Primary Sanctum of Martand Sun Temple Kashmir

Kashmir’s Martand Sun Temple: Intriguing Ruins Of A Lost Dynasty

In early November 2011, I was fortunate to go on a 10-day trip to Kashmir, a state at the very north of India, that has since been overrun by terrorism and violence.

During our sightseeing tour of Kashmir, our guide, Parvaiz bhai, took us way off the usual tourist route to see some gems of Kashmiri architecture that very few people get to see. One of these was the Martand Sun Temple that lies 8 kilometres (5 miles) from Anantnag.

The kids roaming in the ancient ruins
The kids roaming in the ancient ruins

History Of The Martand Sun Temple In Kashmir

Martand is another Sanskrit name for the Hindu Sun-god, Surya. It was built during the 8th century A.D. by the third ruler of the Karkota Dynasty, Lalitaditya Muktapida, and destroyed by Sultan Sikandar Butshikan in the early 15th century.

Now only the ruins remain to tell the story of this excellent specimen of Kashmiri architecture, blended into the Gandharan, Gupta, Chinese, Roman, Syrian-Byzantine and Greek forms of architecture.

Greek style pillars line the smaller shrines surrounding the courtyard
Greek style pillars line the smaller shrines surrounding the courtyard

Situated on top of a plateau, one can view the whole of the Kashmir Valley from this temple. The courtyard has a primary shrine in its centre and is surrounded by 84 smaller shrines, incorporating a smaller temple that was previously built.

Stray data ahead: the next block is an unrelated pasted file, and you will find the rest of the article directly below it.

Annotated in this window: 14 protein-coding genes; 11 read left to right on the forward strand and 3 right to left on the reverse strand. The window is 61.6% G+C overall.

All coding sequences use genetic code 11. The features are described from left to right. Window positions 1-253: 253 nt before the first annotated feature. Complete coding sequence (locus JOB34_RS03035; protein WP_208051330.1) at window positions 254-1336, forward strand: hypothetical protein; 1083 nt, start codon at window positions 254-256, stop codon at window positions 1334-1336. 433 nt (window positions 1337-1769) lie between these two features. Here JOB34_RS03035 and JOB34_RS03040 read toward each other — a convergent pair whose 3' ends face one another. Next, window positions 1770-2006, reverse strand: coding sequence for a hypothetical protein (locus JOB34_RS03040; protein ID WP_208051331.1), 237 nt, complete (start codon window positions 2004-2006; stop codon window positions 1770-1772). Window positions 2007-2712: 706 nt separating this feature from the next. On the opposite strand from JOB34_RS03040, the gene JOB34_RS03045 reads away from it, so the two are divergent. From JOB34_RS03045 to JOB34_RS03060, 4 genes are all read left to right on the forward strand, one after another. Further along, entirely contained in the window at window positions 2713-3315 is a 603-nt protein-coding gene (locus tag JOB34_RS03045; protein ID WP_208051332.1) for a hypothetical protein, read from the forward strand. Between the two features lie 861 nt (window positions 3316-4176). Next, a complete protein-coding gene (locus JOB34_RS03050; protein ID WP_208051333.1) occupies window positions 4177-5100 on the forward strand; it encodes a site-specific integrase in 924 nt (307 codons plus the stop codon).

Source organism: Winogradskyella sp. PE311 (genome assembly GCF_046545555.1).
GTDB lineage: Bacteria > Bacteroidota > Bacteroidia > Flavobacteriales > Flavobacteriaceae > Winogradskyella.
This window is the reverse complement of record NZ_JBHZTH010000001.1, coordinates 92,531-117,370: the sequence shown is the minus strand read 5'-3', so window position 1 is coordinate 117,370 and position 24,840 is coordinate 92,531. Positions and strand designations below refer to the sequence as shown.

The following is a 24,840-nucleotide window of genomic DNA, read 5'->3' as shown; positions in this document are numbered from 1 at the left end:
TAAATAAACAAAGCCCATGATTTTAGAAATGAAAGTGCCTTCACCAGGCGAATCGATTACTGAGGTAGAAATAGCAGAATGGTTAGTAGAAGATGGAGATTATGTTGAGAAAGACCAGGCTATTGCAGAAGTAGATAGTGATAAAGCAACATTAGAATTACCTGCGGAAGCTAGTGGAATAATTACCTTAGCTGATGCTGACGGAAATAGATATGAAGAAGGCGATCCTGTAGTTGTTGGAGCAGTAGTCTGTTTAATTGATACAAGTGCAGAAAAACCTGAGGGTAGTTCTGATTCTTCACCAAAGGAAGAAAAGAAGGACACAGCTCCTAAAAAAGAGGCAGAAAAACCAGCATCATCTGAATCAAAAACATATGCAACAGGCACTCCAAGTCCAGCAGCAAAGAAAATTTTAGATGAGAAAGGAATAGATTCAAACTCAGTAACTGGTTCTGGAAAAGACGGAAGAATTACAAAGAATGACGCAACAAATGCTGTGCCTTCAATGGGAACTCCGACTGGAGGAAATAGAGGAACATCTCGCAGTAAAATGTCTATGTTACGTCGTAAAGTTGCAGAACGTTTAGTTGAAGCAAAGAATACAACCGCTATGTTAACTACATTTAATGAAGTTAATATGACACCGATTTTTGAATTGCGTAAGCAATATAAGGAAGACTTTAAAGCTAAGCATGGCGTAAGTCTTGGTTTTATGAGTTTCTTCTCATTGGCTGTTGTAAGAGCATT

Primary Sanctum of Martand Sun Temple Kashmir
Primary Sanctum of Martand Sun Temple Kashmir

According to Wikipedia, the primary shrine is located in a centralized structure (the temple proper) that is thought to have had a pyramidal top – a common feature of the temples in Kashmir.

A number of wall carvings in the antechamber of the temple proper depict other gods, such as Vishnu, and river goddesses, such as Ganga and Yamuna, in addition to the sun-god Surya.

Hindu god and goddess carved into the walls
Hindu god and goddess carved into the walls

Many other carvings, like this one depicting a lone musician playing the flute, can be found among them.

Musician playing the flute
Musician playing the flute

In a straight line from the central shrine, was a carving of what looked like a flower, but is more likely the sun.

Carving of the sun in the floor of the temple
Carving of the sun in the floor of the temple

Strangely, this stone carving is no longer visible in any of the later images of the Martand Sun temple online. Was it destroyed or stolen by vandals? I would really love to know what happened to it.

Another carving that I have not seen anywhere else online is this Shivling (Shiva Lingam depicting Lord Shiva’s male organ) with a reddish, barely discernable Sanskrit ‘Om’ symbol painted on it long ago, that lies forlornly in the lawns of the ruins. Shivlings are worshipped all over India as a sacred Hindu symbol of creation.

Shivling in the temple grounds
Shivling in the temple grounds

There are some more fascinating relics of the ancient civilization that built the temple, like this motif displaying the ancient Śāradā script.

Motif displaying the ancient Sarada script
Motif displaying the ancient Sarada script

Although the Martand Sun Temple is a site of national importance and appears in the list of centrally protected monuments as Martanda (Sun Temple), these relics of a lost dynasty are lying in ruin today and there seems to be no motivation to restore them.